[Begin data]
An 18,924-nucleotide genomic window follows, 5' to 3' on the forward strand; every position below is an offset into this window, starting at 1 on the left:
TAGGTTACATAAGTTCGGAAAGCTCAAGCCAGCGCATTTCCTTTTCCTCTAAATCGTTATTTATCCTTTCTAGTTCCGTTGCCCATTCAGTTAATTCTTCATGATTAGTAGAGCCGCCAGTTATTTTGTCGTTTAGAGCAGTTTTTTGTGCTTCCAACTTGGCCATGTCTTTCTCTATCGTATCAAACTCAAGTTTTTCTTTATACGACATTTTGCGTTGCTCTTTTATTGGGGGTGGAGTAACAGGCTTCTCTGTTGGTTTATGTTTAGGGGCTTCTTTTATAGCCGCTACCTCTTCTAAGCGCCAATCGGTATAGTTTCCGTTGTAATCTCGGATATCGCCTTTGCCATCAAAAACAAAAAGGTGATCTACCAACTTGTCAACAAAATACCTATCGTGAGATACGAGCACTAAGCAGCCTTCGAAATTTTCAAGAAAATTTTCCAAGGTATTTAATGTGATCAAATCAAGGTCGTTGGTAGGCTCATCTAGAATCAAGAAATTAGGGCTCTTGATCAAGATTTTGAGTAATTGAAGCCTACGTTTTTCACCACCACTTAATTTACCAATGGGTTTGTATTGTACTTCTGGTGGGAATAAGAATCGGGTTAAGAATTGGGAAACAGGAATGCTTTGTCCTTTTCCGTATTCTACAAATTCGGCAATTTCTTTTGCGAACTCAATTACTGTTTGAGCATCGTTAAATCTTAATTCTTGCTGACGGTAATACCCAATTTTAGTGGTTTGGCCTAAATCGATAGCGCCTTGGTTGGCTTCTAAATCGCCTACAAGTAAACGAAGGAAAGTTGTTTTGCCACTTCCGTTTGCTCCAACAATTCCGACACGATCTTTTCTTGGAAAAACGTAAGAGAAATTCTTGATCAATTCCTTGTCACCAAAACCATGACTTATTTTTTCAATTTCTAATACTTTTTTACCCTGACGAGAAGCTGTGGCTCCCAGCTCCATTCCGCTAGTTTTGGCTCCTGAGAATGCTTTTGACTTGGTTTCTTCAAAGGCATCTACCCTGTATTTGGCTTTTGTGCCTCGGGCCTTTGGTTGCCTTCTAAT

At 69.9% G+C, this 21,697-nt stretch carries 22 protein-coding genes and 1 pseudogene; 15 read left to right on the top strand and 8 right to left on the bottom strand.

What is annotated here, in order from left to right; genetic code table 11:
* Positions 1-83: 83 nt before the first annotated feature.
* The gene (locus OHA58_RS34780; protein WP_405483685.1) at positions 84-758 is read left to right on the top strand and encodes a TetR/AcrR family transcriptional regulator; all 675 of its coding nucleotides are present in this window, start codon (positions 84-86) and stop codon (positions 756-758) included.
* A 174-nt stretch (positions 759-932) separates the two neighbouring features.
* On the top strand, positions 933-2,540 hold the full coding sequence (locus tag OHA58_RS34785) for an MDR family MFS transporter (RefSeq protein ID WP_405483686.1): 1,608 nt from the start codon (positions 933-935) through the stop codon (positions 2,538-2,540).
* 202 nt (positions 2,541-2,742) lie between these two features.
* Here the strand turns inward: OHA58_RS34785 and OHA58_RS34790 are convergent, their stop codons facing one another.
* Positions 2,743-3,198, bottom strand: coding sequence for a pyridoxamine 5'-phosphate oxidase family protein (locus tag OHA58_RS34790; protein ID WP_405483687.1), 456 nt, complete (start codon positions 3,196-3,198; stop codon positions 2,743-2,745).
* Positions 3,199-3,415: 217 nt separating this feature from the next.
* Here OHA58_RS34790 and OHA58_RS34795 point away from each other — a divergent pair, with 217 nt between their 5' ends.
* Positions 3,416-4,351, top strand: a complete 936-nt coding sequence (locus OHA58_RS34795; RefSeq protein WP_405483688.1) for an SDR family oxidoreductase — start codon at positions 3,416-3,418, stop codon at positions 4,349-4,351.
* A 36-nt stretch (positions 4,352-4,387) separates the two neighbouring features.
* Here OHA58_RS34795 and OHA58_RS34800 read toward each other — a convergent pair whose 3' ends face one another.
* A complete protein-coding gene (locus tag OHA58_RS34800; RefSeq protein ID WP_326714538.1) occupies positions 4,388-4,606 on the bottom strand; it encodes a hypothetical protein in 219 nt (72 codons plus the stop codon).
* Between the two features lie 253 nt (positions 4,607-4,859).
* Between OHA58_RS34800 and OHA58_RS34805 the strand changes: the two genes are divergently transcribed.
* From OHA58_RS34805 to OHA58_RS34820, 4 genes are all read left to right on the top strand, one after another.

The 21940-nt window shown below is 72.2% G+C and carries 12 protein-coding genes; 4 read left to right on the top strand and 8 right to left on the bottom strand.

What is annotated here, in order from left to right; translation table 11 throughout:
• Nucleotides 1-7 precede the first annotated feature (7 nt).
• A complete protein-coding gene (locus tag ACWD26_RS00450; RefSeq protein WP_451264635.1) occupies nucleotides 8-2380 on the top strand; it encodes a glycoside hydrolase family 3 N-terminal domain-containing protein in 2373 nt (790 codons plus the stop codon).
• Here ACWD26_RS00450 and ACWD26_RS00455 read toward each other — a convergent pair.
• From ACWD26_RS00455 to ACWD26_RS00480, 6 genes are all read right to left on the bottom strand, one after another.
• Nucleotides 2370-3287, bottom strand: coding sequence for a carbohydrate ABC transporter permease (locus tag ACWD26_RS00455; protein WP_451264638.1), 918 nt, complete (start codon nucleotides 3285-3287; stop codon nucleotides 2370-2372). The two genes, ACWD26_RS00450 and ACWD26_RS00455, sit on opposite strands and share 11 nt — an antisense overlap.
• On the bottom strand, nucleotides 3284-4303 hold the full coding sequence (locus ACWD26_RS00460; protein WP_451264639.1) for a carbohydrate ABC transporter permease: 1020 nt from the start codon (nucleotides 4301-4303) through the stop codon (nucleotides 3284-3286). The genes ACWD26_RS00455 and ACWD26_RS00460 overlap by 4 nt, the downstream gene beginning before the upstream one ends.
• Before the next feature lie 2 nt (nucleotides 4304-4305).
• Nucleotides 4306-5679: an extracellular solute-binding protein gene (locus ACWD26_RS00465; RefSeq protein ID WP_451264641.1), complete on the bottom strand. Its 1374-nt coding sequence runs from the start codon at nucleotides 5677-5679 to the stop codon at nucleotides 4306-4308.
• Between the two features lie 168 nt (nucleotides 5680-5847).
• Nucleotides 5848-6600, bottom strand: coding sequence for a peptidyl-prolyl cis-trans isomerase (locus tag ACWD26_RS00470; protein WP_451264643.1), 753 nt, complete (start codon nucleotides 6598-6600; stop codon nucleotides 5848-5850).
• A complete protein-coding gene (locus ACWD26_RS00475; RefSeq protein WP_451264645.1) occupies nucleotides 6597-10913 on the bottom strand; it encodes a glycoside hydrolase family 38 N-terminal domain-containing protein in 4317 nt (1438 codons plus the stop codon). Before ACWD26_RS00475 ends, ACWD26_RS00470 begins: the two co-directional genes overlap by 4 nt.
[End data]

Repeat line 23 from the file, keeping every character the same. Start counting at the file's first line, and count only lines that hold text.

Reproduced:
• Nucleotides 1-7 precede the first annotated feature (7 nt).